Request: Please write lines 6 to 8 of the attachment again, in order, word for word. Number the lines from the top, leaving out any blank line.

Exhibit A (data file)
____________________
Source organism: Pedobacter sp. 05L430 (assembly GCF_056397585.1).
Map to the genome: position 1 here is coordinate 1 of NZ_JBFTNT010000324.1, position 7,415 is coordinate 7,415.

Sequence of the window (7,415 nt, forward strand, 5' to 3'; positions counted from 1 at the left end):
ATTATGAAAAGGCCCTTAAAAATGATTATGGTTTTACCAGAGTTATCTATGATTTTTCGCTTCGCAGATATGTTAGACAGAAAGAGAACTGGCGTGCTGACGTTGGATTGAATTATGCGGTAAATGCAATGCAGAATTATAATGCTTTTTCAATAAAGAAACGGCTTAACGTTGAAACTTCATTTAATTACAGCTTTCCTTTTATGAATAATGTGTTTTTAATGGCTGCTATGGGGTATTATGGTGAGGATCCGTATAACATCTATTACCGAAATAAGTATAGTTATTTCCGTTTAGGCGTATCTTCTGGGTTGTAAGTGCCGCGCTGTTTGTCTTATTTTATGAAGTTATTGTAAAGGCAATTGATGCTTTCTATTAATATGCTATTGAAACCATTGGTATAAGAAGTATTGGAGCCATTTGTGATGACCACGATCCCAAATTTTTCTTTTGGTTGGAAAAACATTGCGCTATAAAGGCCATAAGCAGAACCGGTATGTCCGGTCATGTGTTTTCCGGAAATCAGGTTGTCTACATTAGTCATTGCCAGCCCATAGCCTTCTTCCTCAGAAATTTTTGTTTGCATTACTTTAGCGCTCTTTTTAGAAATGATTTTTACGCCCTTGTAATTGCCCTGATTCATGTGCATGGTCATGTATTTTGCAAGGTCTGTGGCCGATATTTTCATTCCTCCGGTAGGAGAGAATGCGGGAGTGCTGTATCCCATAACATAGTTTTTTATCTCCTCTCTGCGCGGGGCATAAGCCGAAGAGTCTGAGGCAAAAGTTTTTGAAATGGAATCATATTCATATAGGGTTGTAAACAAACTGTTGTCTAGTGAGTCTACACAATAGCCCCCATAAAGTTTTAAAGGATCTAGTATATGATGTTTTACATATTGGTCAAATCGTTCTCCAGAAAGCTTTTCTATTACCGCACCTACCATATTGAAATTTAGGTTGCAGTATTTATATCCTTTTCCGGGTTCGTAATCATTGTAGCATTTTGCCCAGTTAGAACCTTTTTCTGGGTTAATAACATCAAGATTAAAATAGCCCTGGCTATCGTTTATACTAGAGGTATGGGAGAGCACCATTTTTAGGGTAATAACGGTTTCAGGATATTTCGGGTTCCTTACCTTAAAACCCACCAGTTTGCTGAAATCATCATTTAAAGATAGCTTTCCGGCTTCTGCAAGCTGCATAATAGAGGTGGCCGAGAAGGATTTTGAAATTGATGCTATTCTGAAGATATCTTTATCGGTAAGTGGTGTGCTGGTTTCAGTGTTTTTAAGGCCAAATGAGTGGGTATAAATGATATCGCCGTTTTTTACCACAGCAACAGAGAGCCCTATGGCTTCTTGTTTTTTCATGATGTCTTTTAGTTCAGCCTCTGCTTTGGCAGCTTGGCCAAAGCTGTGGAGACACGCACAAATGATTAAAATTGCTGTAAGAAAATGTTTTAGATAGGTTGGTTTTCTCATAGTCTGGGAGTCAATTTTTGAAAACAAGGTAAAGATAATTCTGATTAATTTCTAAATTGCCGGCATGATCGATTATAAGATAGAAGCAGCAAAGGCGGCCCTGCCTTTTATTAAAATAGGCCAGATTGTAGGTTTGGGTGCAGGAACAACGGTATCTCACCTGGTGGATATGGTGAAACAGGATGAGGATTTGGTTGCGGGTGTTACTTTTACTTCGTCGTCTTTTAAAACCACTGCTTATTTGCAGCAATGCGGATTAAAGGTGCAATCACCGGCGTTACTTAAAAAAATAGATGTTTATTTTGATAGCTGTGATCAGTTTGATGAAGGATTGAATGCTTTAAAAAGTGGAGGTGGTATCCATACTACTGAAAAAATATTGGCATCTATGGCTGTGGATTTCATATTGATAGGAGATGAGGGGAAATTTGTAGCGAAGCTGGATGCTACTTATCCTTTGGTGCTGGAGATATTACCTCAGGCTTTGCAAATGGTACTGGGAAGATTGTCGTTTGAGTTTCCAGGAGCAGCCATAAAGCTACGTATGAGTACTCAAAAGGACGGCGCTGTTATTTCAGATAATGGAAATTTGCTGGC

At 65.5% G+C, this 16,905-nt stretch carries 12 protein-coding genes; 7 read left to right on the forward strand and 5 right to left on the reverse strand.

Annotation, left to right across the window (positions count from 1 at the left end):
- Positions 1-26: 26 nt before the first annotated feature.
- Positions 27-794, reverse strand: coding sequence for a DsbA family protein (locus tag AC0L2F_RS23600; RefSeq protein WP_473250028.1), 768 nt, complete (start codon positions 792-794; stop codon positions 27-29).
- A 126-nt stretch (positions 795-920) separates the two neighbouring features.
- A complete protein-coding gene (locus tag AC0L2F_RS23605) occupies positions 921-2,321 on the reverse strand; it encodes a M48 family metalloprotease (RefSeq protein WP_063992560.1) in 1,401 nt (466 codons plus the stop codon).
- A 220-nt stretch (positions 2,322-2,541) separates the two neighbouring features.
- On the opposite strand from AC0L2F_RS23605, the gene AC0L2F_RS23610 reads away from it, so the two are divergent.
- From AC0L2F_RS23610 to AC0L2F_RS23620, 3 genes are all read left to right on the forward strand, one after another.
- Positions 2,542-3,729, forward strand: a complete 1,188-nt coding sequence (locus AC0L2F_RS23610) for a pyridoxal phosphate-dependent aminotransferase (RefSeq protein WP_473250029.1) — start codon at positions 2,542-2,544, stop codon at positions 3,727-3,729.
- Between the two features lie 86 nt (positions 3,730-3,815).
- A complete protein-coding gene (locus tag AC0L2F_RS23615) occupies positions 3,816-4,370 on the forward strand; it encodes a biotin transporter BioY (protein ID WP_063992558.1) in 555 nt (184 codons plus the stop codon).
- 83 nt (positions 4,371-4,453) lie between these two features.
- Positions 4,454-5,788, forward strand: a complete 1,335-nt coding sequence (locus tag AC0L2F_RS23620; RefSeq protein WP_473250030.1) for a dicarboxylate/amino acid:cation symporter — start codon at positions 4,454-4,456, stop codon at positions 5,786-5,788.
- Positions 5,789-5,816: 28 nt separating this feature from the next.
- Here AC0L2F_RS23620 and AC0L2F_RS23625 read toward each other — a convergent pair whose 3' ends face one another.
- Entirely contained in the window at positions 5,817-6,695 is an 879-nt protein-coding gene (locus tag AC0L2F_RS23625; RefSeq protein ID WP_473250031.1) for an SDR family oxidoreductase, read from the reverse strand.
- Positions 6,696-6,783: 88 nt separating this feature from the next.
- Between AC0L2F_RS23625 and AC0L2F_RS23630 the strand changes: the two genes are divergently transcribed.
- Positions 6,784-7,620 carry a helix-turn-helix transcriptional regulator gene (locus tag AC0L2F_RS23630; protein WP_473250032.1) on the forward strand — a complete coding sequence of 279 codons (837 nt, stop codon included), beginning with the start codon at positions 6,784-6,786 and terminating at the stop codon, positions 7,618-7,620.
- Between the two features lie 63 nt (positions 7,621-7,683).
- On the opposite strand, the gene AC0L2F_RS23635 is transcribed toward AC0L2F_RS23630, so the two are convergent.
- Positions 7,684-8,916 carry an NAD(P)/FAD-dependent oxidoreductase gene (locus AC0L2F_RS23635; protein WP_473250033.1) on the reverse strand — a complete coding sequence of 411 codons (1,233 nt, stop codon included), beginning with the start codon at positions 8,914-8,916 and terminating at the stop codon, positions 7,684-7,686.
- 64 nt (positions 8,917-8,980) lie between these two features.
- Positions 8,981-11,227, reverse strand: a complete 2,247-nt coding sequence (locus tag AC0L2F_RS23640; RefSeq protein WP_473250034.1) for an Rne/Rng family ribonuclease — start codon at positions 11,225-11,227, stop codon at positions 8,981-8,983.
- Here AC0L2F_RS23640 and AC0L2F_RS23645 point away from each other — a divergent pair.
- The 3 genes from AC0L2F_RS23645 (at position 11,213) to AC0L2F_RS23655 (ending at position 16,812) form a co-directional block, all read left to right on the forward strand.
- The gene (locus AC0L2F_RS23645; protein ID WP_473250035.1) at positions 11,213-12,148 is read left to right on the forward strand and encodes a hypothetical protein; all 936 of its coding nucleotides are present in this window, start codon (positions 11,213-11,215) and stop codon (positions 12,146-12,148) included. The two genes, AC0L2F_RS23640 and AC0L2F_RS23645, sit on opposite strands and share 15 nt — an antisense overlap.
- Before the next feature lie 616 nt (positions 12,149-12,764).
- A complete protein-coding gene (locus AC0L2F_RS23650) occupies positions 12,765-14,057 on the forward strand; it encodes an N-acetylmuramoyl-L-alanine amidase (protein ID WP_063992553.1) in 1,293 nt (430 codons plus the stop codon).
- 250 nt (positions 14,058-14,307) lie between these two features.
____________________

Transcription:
Annotation, left to right across the window (positions count from 1 at the left end):
- Positions 1-26: 26 nt before the first annotated feature.
- Positions 27-794, reverse strand: coding sequence for a DsbA family protein (locus tag AC0L2F_RS23600; RefSeq protein WP_473250028.1), 768 nt, complete (start codon positions 792-794; stop codon positions 27-29).